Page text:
Light and the Sublime


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Elaine Buckholtz, a light artist and designer who teaches at Stanford University, discusses how modern technological tools like the ones in Schlaepfer's works change a viewer's experience of wonder.

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Light and the Sublime

  1. 1. Light and the Sublime <br />Daniel Schlaepfer comes from a background<br />of botany and landscape painting. <br />There is an immediate and rich connection in his present body of work to his past history. <br />Daniel incorporates the relationship of sunlight and landscape into his light sculptors. <br />There is a rich history in light art in regards to both of these relationships. <br />Light is an integral part of nature and vision, <br />and vision is one window into the experience of the sublime. <br />
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  4. 4. There is something about combining the elements of nature and light that speak to the notion of the sublime.The idea of a sublime experience is often defined as an experience that inspires both awe and fear. Some examples would be the eruption of a volcano, lightning, orwatching a flash flood.There is the experience of wonder and simultaneously a primitive sense of fear .<br />
  5. 5. Several books are available that talk about the relationship of history to vision and the experience of the sublime . <br />
  6. 6. Nye describes several versions of the sublime and recounts the reaction of some passengers <br />first train ride and their description of the velocity “annihilating space and time.” It changed the appearance of the local landscape, there were hurtling objects glimpsed in a rush,<br /> and people had to learn how to focus anew on the distant panorama.<br />
  7. 7. The Golden gate Bridge fiftieth anniversary 1987<br />The sublime underlies this enthusiasm for technology. <br />One of the most powerful human emotions, when experienced <br />by large groups the sublime can weld society together. In moments of sublimity,<br />we temporarily disregard divisions among elements of the community. <br />
  8. 8. 1809 - Humphry Davy, <br />an English chemist, invented the first electric light.<br />
  9. 9. The technological sublime is an integral part of contemporary consciousness. In a physical world that is increasingly desacralized, the sublime represents a way to reinvest the landscape and the works of men with transcendent significance.<br />
  10. 10. Darkness and the Sublime<br />Darkness is considered as one cause of the sublime. <br />In utter darkness, it is impossible to know in what degree of safety we stand. <br />In this situation, ”strength is no sure protection; <br />wisdom can only act by guess; <br />the boldest are staggered <br />and he who would hope for nothing else in his defense, hopes for light.”<br />The electrical sublime is considered to have begun in the last decades of the 19th century in relation to the first spectacular night spectacles of the world fairs and came to refer to permanent night installations that began to occur around that time and onward. <br />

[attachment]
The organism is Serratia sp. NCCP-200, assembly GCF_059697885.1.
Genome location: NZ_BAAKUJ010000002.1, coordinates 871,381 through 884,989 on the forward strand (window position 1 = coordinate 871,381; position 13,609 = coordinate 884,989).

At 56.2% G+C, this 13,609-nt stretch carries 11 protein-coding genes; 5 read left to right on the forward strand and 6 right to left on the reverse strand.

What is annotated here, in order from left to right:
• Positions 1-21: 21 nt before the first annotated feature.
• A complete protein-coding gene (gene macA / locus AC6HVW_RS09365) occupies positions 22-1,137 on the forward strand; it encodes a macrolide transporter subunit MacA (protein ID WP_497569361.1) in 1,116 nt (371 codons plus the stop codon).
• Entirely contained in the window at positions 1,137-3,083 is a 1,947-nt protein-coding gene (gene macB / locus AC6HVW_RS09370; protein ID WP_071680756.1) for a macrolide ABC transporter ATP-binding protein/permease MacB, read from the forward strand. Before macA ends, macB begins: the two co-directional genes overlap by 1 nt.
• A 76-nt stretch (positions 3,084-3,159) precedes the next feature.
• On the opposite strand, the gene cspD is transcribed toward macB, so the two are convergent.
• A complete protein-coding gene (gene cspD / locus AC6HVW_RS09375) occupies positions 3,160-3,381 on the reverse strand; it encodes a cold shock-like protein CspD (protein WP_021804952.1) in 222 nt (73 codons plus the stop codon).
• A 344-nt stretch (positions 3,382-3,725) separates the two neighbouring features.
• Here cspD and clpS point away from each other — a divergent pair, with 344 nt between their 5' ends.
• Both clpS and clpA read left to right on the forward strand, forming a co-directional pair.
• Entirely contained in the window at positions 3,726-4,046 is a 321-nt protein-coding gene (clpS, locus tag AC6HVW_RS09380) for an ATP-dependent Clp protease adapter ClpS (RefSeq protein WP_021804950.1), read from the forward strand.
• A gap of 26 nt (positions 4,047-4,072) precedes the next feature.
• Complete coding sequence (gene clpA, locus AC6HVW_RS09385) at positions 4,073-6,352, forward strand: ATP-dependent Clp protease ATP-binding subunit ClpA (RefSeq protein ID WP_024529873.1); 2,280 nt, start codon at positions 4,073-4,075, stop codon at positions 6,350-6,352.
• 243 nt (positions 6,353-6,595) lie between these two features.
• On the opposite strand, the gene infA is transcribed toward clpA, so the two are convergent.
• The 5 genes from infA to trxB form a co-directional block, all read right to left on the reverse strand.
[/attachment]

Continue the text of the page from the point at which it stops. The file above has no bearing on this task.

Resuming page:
11. 11. The first lamp was invented around 70,000 BC. A hollow rock, shell or other natural found object was filled with moss or a similar material that was soaked with animal fat and ignited. Humans began imitating the natural shapes with manmade pottery, alabaster, and metal lamps. <br />Wicks were later added to control the rate of burning. Around the 7th century BC, the Greeks began making terra cotta lamps to replace handheld torches. <br />The word lamp is derived from the Greek word lampas, meaning torch. <br />Greco – Roman lamp made between 100 and 300 A.D. <br /> probably used in a tomb or chapel.<br />
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  13. 13. The first mention and discovery <br />of the principles behind the pinhole camera, a precursor to the camera obscura, belong to Mozi (470 BC to 390 BC), a Chinese philosopher.<br />Later, Aristotle (384 to 322 BC) understood the optical principle.<br />
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  15. 15. Lantern Man<br />
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  21. 21. What an artist can do to schema<br />"schema”<br />A schema is a set of information that we know about something. <br />We rarely ever actually see what's around us. <br />"heightened visual acuity” You're rewriting peoples' schemas.<br />When you light a tree with such as Daniel’s piece called ……, all of the sudden the schema doesn't fit perception. The brain has never encountered a "tree by the road" that looked like this.<br />So, for the first time in a long time, we're actually seeing the tree instead of a memory of the tree. What happens the next time you see the tree? Your brain doesn't know what to expect -- even if the tree no longer has a giant swirl on it, your brain knows that the schema it used before is invalid in predicting the world. As a result, your brain pays more attention to the tree than ever before, because it's trying to re-encode a valid schema for it (given that the old one was proved invalid). This can feel like you are seeing it better, experiencing it more fully, or seeing it with new eyes. Your actual visual acuity isn't increasing at all -- you have a finite acuity that decreases with age -- but the subjective experience of perceiving has been changed when the schema was abused. <br />
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  23. 23. Daniel Schlaepfer<br />